The Two-dimensional Art
snakes, whale-eating the thunderbirds, two-headed sea serpents and animals that transform themselves into people
are among the many colorful creatures that have adorned the household as well as
ceremonial possessions of the Northwest Coast Indians. The dynamic imagery of
these peoples, expressed in a style as rhythmic and flowing as it so complex,
has created one of the world's most remarkable art traditions.
It is an art with vitality and profound meaning for those of its culture.
In the past, the social and spiritual order of the Indians was visually confidential
through their art. It was seen in
totem poles and house posts which bore the crests of their owners;
in elaborate masks and intricately carved goat horn spoons;
in tobacco mortars wrought from stone,
and delicate pendants made from bone or antler;
in magnificent ermine-trimmed headdresses,
and spindle whorls enriched with symbolic carving on both sides.
Excelling in three-dimensional sculpture, Indian artists also worked in
flat design, using brush and pigment to enhance many possessions.
Most of these paintings portrayed the crests of their owners, often
declaring the owner's lineage, wealth and status.
Some had mythical or spiritual meanings.
Probably very few had ornamental value alone, although a great love of
decoration is shown by its abundant use.
Painting embellished canoes, paddles,
finely woven hats and baskets, dishes,
spoons, boxes, drums,
rattles, chiefs' seats,
ceremonial garments, dance
screens and shamans' charms. Some
of the finest examples of graphic art are to be seen on the painted bentwood
boxes and chests used for storing chiefs' regalia and for important burials. The smooth, rectangular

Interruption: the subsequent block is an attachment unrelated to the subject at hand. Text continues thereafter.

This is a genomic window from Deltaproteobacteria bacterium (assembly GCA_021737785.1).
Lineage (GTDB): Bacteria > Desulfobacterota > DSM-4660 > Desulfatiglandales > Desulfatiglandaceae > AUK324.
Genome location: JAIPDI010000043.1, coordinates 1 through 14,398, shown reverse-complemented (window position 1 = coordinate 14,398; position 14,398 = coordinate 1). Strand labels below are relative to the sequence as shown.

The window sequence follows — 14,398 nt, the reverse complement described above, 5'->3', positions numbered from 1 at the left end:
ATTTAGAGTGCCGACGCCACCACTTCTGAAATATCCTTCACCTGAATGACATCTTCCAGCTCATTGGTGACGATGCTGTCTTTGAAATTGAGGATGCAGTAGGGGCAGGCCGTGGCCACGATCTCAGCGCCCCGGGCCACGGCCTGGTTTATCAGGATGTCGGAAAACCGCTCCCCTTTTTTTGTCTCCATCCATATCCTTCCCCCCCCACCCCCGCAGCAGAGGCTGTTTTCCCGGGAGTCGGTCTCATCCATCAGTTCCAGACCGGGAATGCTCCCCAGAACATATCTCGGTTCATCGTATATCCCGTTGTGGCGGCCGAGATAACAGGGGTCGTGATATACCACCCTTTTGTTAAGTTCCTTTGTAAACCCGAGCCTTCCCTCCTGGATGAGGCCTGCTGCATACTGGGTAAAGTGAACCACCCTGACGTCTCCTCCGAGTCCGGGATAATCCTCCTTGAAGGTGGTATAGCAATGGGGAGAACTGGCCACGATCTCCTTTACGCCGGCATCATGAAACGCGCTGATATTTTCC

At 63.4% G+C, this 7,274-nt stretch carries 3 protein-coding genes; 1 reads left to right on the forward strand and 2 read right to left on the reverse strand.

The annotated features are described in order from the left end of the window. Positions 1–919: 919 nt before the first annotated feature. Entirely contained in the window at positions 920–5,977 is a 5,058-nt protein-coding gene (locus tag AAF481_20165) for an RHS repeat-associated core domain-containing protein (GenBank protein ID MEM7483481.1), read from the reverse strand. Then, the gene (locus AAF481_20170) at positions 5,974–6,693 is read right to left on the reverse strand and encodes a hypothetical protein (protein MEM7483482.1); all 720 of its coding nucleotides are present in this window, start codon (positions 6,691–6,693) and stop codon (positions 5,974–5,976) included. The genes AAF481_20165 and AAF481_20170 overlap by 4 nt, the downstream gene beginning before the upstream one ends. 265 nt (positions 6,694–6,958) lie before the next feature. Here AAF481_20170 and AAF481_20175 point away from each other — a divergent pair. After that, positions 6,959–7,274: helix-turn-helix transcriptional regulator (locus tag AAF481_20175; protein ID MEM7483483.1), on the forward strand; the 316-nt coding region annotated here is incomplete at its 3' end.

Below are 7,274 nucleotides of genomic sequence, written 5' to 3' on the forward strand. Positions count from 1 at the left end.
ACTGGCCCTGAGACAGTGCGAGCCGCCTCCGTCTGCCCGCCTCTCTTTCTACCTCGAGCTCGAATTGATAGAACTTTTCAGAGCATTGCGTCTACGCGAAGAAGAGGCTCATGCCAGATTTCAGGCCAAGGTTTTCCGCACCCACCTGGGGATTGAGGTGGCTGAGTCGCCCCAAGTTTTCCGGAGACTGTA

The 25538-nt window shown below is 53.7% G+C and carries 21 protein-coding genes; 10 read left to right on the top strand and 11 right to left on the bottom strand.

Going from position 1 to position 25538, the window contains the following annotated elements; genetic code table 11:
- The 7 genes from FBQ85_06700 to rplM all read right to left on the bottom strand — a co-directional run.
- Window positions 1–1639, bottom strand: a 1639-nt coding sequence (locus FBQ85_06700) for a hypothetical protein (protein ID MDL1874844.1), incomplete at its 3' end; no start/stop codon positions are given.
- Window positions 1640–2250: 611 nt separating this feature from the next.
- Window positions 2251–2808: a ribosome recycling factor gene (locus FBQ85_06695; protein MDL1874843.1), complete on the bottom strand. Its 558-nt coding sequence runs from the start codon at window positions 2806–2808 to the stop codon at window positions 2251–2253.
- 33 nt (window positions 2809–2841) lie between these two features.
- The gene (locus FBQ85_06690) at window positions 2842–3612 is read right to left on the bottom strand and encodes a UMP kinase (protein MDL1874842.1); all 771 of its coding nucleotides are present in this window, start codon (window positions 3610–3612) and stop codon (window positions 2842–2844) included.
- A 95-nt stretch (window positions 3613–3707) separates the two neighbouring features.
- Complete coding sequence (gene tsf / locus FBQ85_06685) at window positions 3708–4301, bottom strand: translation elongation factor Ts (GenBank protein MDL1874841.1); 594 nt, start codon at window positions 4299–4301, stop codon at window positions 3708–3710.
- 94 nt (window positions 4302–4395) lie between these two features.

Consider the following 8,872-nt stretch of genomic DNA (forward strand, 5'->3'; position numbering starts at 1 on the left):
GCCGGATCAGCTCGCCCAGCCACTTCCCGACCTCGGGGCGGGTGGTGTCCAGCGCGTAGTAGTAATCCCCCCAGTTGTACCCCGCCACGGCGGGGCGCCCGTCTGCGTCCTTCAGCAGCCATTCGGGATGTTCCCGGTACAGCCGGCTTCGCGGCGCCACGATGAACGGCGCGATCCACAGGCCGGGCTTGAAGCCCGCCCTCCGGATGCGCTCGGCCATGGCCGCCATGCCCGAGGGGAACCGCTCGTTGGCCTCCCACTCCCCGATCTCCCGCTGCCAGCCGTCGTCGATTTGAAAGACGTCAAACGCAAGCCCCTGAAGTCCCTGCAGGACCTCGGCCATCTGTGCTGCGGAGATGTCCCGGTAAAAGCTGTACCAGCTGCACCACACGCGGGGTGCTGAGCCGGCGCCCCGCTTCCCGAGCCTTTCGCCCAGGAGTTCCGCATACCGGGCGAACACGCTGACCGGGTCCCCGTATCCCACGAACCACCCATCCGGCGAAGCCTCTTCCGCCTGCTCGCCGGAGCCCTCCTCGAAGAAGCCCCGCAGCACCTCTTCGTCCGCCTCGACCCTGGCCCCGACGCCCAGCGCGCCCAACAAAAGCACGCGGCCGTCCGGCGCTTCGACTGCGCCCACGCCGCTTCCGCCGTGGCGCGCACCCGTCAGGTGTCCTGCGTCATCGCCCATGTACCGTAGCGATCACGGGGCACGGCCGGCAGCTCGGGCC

shape of the box sides, vertical or
horizontal, once provided the "canvas" for the artist's brush.
The colors most frequently used were red and black, although a blue-green
and sometimes a yellow were also used in some areas.
The red was made from red ochre, a
hard clay-like mineral, and
probably from hematite also, while
black was derived from charcoal, graphite
or lignite. These materials were
ground to a powder and mixed with a binding agent.
For the latter, fried salmon
eggs were chewed in shredded cedar bark, which
retained the membranous parts of the egg while allowing the oil to mix with
saliva. The resulting liquid was
spat in a stone palette or paint dish and mixed with the powdered pigment to the
right consistency. Later,
the availability of commercial paints gave rise to experimentation with
Brushes of several sizes were made of animal hair-often porcupine-lashed
to the squared end of a round wooden handle and cut off at an angle.
As with the carver's knife, the
brush was drawn towards the body, not away.
The artist used the edge of the brush for outlines, and the width of it
for filling in. Templates, cut from
hide or cedar bark, were used as a guide to drawing certain shapes, and to
ensure uniformity in a symmetrical design.
The making and painting of
household and ceremonial items was largely abandoned as the new culture spread
and took hold in the nineteenth century. Missionaries
and school teachers worked hard to ensure that old ways were forgotten,
and the banning of the potlatch by federal law struck the final and most
damaging blow. But with the
renaissance of native Indian arts in the late 1960s,
and its rapid expansion through the 1970s, artists discovered another
medium in which to express their
talents, and through it produced a
household item unknown in the old
days. The medium was silkscreen
printing-and the household item was the picture to hang on the wall.
Family crests and depictions of mythical creatures of legend were now
being multiply reproduced on paper. Public
appreciation of native art was increasing and a few artists began to make
a living from the sales of their prints and other works.
And as a new awareness of